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Old 03-04-2013, 07:11 PM   #7
David Gibbons
New Member
Join Date: Jan 2012
Posts: 1

Hi Eddie

I started doing the olympic lifts at 34, unfortunately self taught. I say unfortunately because it's harder to unlearn a bad technique then to learn a good technique from scratch. I found it much easier to power snatch everything, in fact I couldn't do a full snatch to start with (no idea how plus inadequate mobility) and it has taken a long time for me to stop reverting to power snatching when things get heavy (heavy being relative for me).

99.9% of my snatch misses are to the front, and there is a natural tendency to try to 'save' a lift. I too used to 'tweak' my shoulder doing this, at least once bad enough that I went to the physiotherapist about it. In my case it was a rotator cuff problem, although the pain was not in the back of the shoulder. This was fixed with some specific rotator cuff work, and as my mobility and technique have gradually improved I no longer have this problem.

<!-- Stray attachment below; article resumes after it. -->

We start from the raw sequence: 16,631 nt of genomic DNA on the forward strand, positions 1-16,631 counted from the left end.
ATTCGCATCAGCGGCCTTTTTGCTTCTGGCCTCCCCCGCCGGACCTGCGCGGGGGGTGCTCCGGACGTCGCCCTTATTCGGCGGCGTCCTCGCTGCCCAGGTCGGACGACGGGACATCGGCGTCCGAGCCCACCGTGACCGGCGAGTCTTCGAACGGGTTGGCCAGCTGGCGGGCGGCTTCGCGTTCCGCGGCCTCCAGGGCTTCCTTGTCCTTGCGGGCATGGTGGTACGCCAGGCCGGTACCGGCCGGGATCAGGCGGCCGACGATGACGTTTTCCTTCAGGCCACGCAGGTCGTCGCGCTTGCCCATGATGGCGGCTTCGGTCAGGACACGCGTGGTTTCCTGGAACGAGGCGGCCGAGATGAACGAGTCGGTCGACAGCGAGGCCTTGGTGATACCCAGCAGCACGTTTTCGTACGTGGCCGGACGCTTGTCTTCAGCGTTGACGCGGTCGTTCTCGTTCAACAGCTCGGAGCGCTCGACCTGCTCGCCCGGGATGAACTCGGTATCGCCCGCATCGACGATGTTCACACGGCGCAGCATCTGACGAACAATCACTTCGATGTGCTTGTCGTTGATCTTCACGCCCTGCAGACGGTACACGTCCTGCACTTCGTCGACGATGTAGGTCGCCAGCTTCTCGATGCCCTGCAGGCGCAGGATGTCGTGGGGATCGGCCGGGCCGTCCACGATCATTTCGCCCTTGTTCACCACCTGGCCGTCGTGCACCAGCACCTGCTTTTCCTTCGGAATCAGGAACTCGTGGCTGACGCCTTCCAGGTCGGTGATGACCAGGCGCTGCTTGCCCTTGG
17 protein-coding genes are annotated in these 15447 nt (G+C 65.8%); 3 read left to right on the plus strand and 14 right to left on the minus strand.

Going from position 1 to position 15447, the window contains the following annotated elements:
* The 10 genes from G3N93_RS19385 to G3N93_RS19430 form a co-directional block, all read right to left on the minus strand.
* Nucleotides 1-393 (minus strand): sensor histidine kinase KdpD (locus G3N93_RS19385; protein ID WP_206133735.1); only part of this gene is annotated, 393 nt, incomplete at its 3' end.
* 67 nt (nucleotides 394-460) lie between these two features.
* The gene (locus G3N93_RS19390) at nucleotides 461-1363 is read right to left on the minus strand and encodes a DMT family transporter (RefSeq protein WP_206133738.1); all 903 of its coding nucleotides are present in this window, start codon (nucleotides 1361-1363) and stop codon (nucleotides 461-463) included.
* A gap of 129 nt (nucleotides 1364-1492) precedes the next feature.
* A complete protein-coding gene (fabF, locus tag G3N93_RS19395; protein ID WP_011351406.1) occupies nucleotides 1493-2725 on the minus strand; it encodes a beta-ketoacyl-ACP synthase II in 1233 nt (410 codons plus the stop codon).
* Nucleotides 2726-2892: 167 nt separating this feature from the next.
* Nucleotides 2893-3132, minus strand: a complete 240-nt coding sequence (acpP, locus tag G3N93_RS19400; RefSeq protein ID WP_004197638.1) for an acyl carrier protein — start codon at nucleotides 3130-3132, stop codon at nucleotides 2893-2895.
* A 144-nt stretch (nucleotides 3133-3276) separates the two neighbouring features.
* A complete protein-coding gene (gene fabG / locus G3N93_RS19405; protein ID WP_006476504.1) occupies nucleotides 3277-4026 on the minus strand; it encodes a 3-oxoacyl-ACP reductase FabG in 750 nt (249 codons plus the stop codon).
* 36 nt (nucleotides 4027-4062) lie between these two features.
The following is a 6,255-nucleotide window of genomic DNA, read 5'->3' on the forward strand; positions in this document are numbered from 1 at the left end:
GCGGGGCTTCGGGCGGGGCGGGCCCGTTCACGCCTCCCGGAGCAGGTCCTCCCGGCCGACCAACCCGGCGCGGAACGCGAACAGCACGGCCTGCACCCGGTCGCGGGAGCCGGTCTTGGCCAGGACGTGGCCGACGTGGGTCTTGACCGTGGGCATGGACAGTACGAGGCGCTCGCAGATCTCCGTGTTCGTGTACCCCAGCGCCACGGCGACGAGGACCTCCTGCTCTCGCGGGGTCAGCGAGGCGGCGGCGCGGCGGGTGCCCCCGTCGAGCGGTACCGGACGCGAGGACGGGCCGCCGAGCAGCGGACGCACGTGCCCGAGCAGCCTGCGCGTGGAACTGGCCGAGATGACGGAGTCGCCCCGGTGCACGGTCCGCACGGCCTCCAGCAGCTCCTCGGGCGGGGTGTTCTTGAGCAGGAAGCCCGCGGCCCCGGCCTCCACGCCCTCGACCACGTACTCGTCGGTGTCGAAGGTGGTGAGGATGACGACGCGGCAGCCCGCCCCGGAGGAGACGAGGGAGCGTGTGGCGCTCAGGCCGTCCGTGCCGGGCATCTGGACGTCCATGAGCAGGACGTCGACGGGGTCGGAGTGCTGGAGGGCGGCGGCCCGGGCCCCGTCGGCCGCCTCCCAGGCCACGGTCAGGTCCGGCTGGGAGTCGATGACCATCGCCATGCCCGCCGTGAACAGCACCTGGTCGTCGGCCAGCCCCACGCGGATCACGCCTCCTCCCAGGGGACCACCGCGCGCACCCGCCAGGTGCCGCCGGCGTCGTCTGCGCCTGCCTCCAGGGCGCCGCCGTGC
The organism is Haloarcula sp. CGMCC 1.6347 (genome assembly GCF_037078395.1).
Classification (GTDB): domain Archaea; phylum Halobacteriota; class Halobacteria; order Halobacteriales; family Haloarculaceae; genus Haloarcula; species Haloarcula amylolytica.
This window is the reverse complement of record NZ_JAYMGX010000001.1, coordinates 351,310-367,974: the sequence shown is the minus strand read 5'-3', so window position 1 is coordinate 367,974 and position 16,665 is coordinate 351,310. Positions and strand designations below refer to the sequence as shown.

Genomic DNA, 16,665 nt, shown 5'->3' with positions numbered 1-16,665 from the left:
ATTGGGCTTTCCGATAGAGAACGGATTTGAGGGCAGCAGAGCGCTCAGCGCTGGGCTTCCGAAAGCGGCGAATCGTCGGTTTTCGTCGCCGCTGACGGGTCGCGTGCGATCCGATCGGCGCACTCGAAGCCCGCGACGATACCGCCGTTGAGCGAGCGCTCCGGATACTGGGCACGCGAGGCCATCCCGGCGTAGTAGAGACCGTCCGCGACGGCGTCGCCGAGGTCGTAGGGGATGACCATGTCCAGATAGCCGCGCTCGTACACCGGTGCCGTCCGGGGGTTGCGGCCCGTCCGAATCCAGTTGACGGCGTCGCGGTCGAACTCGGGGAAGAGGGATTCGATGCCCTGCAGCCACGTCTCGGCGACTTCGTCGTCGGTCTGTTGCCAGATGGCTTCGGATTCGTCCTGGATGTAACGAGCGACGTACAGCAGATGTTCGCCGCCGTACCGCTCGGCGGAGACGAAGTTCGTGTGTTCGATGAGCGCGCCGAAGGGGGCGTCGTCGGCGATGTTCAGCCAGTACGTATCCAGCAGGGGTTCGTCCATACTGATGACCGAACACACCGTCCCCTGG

Once your technique improves (and mobility, if that is a problem) you will find that your power snatch should be less than you could 'full' snatch. This took a long time for me! Perhaps I am a slow learner. Anyway, if you want to become a good snatcher than I agree don't give up on the 'full' snatch entirely.

Not sure if this helps you but it sounded kinda familiar so I thought I would drop in my 2c.

David Gibbons is offline   Reply With Quote